Using Penn State's real-time hurricane prediction system, developed by Zhang's team, in particular Weng, they 'hindcasted,' or retroactively forecasted, the intensity and path of 23 hurricanes and tropical cyclones occurring between 2008 and 2012. Using one forecast with reconnaissance data and one without, they compared their predictions with the storm's actual path and intensity. Then in 2013 Weng and Zhang tested the use of reconnaissance data in real time with 11 storms.

For 2008 through 2012, the team found that airborne reconnaissance data reduced forecast errors by more than 10 percent for both wind speed and sea level pressure, two major components of a hurricane's intensity. In 2013, the Penn State model reduced forecast errors for wind speed and sea level pressure by between 5 and 15 percent, compared to existing models.

"In our study, we have demonstrated the benefit of integrating or incorporating reconnaissance data at an early stage into high-resolution weather prediction models through advanced data assimilation," said Zhang. "Improving forecasts even 5 to 15 percent could translate to billions of dollars in savings, and this also could help agencies provide more notice to people if they are in the path of a storm."

This is the third major hurricane prediction model improvement Zhang's team has investigated in recent years that has been transitioning to practice. They also showed that an ensemble-based approach, in which many variations of models are run to show uncertainty of predictions, and the use of on-plane Doppler improves forecasts, could improve predictions.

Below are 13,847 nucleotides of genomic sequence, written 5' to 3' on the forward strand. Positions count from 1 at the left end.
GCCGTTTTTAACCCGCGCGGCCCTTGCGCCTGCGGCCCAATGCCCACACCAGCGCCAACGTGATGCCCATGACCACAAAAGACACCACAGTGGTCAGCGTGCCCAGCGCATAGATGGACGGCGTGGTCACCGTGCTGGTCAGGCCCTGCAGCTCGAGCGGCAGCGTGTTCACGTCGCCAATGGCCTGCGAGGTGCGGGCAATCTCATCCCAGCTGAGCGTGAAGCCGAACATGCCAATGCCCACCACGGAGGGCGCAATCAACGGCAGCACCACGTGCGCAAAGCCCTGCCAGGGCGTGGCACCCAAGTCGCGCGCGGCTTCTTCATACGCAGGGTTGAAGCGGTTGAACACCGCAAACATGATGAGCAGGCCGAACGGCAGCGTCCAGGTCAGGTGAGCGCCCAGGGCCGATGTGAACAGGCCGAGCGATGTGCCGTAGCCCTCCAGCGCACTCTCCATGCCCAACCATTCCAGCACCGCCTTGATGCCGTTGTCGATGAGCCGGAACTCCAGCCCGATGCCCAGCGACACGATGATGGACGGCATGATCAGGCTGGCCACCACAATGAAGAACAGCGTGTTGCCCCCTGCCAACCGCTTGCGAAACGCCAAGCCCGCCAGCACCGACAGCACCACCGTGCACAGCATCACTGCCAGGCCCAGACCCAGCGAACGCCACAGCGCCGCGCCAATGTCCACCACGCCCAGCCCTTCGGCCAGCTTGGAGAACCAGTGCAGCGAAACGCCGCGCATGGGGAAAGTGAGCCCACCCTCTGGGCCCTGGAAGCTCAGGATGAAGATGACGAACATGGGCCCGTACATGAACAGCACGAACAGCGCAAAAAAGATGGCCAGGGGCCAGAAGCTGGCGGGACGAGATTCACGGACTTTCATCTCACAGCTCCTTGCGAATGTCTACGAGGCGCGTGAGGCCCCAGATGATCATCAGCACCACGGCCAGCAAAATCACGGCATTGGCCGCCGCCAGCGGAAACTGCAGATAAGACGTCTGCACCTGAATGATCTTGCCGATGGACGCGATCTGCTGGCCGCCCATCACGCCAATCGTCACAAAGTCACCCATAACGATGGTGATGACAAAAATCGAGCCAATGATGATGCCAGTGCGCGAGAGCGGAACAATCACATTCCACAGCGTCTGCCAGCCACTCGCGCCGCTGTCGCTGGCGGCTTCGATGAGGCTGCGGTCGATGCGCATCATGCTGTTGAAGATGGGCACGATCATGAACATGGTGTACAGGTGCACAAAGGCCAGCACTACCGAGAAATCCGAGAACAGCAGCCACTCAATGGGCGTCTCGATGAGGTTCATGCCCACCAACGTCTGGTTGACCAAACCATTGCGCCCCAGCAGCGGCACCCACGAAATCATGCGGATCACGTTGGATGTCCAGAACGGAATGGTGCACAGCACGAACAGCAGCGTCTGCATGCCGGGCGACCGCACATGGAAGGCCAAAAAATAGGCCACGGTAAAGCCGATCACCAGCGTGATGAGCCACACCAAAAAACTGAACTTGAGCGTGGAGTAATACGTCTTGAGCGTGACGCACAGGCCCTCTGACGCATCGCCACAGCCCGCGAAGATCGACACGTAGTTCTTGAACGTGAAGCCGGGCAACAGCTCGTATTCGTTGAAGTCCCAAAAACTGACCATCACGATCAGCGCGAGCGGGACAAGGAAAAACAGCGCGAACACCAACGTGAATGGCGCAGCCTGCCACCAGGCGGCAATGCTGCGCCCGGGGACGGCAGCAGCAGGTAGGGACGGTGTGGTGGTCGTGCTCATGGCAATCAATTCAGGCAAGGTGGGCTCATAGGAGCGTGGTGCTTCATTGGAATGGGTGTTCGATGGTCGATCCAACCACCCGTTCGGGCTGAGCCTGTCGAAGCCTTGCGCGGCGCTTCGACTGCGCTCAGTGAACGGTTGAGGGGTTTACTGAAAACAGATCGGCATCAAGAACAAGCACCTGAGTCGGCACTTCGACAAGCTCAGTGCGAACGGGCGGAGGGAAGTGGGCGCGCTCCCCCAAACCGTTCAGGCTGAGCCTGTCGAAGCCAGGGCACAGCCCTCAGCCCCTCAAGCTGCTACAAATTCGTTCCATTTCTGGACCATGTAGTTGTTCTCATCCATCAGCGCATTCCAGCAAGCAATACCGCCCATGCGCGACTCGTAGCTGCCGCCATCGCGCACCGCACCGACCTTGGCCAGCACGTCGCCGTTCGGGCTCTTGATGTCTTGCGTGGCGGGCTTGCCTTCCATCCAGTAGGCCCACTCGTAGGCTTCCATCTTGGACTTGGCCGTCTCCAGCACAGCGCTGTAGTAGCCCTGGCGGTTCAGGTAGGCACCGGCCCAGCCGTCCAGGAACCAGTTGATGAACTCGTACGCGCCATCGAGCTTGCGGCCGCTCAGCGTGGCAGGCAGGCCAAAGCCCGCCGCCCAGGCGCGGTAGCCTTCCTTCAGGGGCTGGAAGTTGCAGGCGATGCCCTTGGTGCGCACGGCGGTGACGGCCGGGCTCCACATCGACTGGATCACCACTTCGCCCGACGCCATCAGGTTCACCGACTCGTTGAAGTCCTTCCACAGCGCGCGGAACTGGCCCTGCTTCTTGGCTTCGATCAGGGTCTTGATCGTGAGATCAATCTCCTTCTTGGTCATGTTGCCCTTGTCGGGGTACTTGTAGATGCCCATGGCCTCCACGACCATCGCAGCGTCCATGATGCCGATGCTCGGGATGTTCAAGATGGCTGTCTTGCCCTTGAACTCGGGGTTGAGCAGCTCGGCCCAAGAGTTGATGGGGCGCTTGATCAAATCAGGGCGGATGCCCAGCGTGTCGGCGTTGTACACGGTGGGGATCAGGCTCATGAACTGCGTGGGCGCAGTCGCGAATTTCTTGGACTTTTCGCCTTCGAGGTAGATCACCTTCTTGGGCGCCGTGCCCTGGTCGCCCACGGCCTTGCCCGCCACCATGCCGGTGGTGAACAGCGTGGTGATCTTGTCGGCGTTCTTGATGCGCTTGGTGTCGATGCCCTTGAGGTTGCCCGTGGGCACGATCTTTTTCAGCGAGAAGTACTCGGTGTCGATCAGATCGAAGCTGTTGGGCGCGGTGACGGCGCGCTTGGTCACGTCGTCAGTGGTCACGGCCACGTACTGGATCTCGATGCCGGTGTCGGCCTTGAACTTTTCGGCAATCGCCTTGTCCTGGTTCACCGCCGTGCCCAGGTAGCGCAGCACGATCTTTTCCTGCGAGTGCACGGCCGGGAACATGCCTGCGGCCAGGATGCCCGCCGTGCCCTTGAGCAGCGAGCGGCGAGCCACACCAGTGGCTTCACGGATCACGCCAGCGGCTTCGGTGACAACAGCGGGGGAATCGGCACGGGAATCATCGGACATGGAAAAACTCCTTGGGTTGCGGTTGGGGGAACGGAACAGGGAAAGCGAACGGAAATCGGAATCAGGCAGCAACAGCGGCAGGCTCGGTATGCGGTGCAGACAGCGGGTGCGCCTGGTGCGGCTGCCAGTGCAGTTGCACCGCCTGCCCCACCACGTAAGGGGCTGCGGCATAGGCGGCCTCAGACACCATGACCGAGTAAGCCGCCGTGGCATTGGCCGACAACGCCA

The team is now investigating whether better use of satellite data can further improve hurricane predictions.
The National Oceanic and Atmospheric Administration, the National Science Foundation, the Office of Naval Research and NASA supported this work.

Penn State

Related Hurricane Articles:

2017 hurricane season follows year of extremes
2016 hurricane season started in January and ended 318 days later in late-November.
Study Offers New Insight on Hurricane Intensification
In a new study, researchers from the University of Miami (UM) Rosenstiel School of Marine and Atmospheric Science showed the first direct observations of hurricane winds warming the ocean surface beneath them due to the interactions with currents from an underlying warm-water whirlpool.
NASA provides a 3-D look at Hurricane Seymour
Hurricane Seymour became a major hurricane on Oct. 25 as the Global Precipitation Measurement mission or GPM core satellite analyzed the storm's very heavy rainfall and provided a 3-D image of the storm's structure.